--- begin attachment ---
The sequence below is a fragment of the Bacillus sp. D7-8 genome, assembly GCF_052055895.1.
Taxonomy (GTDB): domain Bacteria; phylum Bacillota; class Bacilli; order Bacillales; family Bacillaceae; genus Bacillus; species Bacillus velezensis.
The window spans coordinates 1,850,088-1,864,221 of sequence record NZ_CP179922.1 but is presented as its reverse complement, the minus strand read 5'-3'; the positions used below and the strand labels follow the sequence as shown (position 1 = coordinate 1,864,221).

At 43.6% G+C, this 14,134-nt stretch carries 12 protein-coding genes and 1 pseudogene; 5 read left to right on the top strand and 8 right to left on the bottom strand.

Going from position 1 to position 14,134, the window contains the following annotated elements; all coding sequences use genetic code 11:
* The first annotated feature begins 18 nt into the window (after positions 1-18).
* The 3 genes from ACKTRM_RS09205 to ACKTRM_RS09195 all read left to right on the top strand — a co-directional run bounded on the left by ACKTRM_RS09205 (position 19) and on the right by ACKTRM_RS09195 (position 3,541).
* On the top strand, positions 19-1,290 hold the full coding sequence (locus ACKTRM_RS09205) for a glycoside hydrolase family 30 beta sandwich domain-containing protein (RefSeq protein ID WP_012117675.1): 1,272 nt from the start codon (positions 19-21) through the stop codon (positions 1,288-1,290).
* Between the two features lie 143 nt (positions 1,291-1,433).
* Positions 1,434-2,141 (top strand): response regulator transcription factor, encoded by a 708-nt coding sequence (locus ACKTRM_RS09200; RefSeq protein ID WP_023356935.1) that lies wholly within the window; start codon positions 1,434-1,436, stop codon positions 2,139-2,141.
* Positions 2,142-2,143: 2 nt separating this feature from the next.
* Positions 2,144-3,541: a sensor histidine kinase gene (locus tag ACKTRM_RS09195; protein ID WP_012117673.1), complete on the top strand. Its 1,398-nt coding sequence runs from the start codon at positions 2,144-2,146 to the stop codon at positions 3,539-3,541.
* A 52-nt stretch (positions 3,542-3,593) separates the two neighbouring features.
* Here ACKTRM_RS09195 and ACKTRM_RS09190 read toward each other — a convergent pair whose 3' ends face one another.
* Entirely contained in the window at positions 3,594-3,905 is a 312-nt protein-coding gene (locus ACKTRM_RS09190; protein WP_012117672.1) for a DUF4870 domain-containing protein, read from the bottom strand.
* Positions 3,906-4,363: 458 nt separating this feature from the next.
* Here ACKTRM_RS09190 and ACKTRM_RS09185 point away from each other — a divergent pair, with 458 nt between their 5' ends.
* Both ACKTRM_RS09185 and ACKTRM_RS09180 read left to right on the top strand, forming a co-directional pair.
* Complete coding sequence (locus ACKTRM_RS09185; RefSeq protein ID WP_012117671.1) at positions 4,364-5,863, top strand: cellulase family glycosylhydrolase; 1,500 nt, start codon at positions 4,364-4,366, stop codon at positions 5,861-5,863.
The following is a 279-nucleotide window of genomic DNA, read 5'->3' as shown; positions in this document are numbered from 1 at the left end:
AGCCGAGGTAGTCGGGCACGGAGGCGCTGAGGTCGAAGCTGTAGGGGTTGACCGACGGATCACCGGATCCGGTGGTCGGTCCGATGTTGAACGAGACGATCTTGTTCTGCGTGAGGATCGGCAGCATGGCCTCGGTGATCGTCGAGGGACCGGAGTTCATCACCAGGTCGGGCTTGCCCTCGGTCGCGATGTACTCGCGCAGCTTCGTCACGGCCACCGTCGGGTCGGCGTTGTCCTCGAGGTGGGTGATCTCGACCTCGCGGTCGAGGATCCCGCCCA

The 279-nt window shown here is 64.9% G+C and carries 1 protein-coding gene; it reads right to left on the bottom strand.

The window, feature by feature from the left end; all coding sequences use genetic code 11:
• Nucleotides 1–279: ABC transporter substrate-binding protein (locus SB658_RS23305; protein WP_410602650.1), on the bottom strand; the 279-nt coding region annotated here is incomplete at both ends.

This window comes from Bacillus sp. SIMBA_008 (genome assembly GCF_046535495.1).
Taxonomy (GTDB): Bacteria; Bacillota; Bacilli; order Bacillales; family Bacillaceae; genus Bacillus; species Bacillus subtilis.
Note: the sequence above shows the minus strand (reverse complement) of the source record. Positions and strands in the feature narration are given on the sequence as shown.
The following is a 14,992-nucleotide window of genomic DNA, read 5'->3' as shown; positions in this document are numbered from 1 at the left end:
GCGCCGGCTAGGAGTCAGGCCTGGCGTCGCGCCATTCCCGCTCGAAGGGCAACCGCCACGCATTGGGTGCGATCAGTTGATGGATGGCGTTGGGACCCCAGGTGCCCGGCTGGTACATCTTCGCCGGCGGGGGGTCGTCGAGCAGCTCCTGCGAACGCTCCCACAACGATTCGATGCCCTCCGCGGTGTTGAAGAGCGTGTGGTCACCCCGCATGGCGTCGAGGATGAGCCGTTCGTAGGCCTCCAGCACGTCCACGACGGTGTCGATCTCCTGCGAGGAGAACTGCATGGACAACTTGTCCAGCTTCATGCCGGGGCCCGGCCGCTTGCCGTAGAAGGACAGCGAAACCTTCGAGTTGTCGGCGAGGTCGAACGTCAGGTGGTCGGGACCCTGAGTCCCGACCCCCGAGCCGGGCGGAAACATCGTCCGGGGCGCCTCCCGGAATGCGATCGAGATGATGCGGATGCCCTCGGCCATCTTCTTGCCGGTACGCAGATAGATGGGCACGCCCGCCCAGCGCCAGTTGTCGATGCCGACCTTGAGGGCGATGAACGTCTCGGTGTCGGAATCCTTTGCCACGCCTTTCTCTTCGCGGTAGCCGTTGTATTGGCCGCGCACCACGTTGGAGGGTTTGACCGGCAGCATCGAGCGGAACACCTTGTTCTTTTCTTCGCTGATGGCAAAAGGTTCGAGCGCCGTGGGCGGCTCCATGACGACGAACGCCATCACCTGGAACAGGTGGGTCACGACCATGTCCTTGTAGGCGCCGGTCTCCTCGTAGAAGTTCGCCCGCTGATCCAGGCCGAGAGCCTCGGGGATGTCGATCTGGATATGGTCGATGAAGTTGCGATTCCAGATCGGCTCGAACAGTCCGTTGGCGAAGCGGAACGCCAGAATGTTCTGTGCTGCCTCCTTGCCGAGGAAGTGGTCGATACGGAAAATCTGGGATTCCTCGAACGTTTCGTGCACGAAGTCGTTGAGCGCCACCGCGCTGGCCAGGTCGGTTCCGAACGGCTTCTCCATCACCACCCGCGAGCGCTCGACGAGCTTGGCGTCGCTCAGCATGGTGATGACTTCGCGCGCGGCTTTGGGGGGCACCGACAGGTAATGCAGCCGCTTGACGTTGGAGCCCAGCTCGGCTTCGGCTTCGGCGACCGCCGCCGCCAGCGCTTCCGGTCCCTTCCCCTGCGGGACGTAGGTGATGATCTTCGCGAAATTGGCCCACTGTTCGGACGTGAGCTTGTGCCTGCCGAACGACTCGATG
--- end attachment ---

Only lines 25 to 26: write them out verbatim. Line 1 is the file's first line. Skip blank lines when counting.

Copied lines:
This window comes from Bacillus sp. SIMBA_008 (genome assembly GCF_046535495.1).
Taxonomy (GTDB): Bacteria; Bacillota; Bacilli; order Bacillales; family Bacillaceae; genus Bacillus; species Bacillus subtilis.